Unsettled Christianity

Gloria Dei homo vivens – St Irenaeus
July 6th, 2017 by Joel Watts

#NextMethodism will have no bishops

‘At a time when Bishop Butler asserted that Christianity was “wearing out of the minds of men” Wesley kept the English people Christian, and shamed the Church that closed her pulpits to him into imitating his spirit, if not his methods. No historian will venture to stake out the limits of movements whose most vivifying force works in the silence of the religious life of masses of men and women. But it is certain that into the moral fibre of the English people, even in the classes most anxious to repudiate the debt, were woven new strands by the abiding influence of Methodism’—‘A History of England,’ in seven volumes. Edited by Charles Oman. Vol. vi. ‘England Under the Hanoverians.’ By C. Grant Robertson, Fellow of All Souls College, Oxford, Tutor in History to Magdalen College.

Around the blogosphere, traditional United Methodists and those who care dearly for the People called Methodist have written about their hope and vision for these people.

I want to add a few things, and will as time permits. Right now, I want to focus on who will lead the Next Methodism.

I pulled my UMC membership in October 2016 and have as of mid-May this year ceased to attend our local congregation. The split is coming and I will not need to choose whether to serve the local cause of liberalism or Jesus. I have decided to move on now. This is not the only reason, but is does stem from the topic of this post — failed leadership.

I have written before about the utter failure of the College of Bishops as a whole. I believe the failure, the rot, has so rocked the ship that it is hardly a church. We cannot truthfully call the UMC a church, even if it is still a denomination.

When Fr. John, an Anglican priest, first appointed Thomas Coke and Francis Asbury as superintendents of the American wing of the People Called Methodists, he did not give them the label of bishop. As I have written before, he was infuriated at Frankie for taking upon himself that title. That founding myth and the attachment issues it engendered has long held sway over the College, preventing many of them from actually being bishops.

Rather, we have bureaucrats. We have inefficient ear-ticklers. What we have on the whole are little more than failed politicians whose only victory amounts to $145,000 a year cushion from which to proclaim themselves prophets while promoting lie and lie after lie. There are a few UMC bishops I believe who meet the definition of a real Christian and a real Christian leader. Such as Bishop Mike Lowry.

In reading — in absorbing — St. Symeon, the New Theologian, as well as Wesley’s life of battling feckless bishops engaged in keeping the world (i.e., the monarch) happy, I have come to believe that the Next Methodism must operate not with the bishops of the UMC, but with the Bishops given, ordained, and maintained by rightful Apostolic Succession.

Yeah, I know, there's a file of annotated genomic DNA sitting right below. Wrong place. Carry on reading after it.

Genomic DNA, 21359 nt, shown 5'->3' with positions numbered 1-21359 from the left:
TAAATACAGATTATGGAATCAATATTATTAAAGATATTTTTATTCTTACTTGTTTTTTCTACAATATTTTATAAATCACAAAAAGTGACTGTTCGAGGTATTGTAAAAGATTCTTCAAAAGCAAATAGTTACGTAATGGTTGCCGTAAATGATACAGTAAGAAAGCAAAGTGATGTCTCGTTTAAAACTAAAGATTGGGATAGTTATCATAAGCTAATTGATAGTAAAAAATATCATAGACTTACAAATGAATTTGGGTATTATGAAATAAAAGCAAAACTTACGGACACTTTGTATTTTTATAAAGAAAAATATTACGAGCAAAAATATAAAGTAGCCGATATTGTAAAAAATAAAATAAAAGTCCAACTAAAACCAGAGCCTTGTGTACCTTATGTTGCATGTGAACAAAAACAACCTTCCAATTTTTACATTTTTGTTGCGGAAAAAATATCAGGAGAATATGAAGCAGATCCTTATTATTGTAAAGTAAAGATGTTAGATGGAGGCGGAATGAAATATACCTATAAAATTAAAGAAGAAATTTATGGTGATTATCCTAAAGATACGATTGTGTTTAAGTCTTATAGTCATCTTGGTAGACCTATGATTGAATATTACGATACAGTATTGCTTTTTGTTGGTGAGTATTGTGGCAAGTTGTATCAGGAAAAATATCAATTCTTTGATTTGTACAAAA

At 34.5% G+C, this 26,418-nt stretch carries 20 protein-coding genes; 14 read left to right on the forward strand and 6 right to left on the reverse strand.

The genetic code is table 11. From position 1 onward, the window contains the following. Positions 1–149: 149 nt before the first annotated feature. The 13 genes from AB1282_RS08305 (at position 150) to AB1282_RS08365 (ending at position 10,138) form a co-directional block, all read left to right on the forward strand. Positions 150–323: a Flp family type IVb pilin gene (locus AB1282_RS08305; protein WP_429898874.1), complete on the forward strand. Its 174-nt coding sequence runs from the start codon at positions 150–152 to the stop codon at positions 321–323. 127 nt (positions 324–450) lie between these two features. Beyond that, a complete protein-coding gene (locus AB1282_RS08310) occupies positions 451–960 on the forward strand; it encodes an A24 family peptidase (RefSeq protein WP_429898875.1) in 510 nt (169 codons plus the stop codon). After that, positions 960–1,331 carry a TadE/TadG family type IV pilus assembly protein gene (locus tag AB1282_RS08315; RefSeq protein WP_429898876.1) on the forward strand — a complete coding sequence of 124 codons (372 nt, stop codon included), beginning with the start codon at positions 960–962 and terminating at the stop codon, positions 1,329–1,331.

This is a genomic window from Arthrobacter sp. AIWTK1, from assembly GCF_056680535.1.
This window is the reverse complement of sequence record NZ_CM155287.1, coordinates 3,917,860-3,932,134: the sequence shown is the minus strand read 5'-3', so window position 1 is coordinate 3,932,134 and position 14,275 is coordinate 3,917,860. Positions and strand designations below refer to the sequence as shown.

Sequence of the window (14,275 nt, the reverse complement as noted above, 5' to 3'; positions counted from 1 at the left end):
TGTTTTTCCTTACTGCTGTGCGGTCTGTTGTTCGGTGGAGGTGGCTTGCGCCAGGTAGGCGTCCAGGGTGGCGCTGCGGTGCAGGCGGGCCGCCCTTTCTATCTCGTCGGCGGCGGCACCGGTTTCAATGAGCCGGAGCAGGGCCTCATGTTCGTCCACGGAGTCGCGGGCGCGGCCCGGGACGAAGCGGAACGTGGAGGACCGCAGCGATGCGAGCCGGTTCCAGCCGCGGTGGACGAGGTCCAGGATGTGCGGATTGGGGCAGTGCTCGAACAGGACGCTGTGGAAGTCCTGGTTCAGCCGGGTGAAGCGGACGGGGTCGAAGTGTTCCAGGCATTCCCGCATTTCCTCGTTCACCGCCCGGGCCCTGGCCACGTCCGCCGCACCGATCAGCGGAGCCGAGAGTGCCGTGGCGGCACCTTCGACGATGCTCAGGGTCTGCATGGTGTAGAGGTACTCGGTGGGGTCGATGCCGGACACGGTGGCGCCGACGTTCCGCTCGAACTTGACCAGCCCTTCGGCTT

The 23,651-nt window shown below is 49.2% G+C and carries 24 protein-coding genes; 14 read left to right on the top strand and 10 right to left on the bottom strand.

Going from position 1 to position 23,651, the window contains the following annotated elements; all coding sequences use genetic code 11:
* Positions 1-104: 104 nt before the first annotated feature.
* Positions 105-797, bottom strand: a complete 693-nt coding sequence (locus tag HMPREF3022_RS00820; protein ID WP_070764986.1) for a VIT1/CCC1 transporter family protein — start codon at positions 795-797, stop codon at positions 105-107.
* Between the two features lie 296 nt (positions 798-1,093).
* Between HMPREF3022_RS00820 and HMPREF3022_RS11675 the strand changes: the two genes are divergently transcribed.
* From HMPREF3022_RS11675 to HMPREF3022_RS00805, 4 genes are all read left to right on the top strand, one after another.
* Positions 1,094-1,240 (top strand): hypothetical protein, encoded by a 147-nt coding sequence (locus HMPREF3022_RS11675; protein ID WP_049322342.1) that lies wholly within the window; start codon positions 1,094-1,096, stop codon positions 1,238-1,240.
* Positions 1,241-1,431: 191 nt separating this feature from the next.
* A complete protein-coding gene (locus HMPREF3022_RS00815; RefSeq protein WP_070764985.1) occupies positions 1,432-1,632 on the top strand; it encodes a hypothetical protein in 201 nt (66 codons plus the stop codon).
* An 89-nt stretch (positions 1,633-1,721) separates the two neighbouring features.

Apostolic Succession is not merely the power to lead, but it is the sacred trust to change nothing as handed down by the Apostles to their disciples and so on. It is not merely the authority to bless the sacraments, but it is the willingness to forgo earthly praise in order to witness to the heavenly Christ. Apostolic succession grants the Bishop the right to ordain ministers under them, but it requires that Bishop to ensure those so ordained follow the precepts of Church order and discipline, living a holy life and preaching sound doctrine. The Next Methodism must winnow down the bishops, removing the measures that have gotten us to this lackluster frauds who seem to only perpetuate clergy that have no business anywhere else but at the altar of repentance.

What I envision are Bishops of such caliber that one knows they stand in the presence of a living reminder of the longevity of the Christian Church. These Bishops will achieve true ecumenicism and will restore the ecclesiological underpinnings of the People Called Methodists. They will lead a revival, not only of doctrine, but of the works of a faithful following of Jesus Christ.

Next Methodism will not have superintendents who misappropriate their office, fiddling away on Twitter while the Church burns, but will have descendants of the Apostles.

Joel Watts
Watts holds a MA in Theological Studies from United Theological Seminary. He is currently a Ph.D. student at the University of the Free State, analyzing Paul’s model of atonement in Galatians, as well as seeking an MA in Clinical Mental Health at Adams State University. He is the author of Mimetic Criticism of the Gospel of Mark: Introduction and Commentary (Wipf and Stock, 2013), a co-editor and contributor to From Fear to Faith: Stories of Hitting Spiritual Walls (Energion, 2013), and Praying in God's Theater, Meditations on the Book of Revelation (Wipf and Stock, 2014).

Comments

2 Responses to “#NextMethodism will have no bishops”
  1. Warren Lathem says

    I have been working, along with others, on the #NextMethodism related to a recovery of the five-fold offices or functions of ministry (Ephesians 4:11). Where I see these functioning, the church is growing. In the UMC we only acknowledge Pastors and Teachers. We give lip-service to Evangelists, but do not take them seriously. If we acknowledge anything related to the role of Apostle or Prophet, we so redefine as it to be meaningless. This must change for the future of the movement. But the UMC as we now know it is incapable of making this change. Therefore, for me, the sooner the inevitable split occurs, the better, and the better chance we have to make it an amicable and equitable split.

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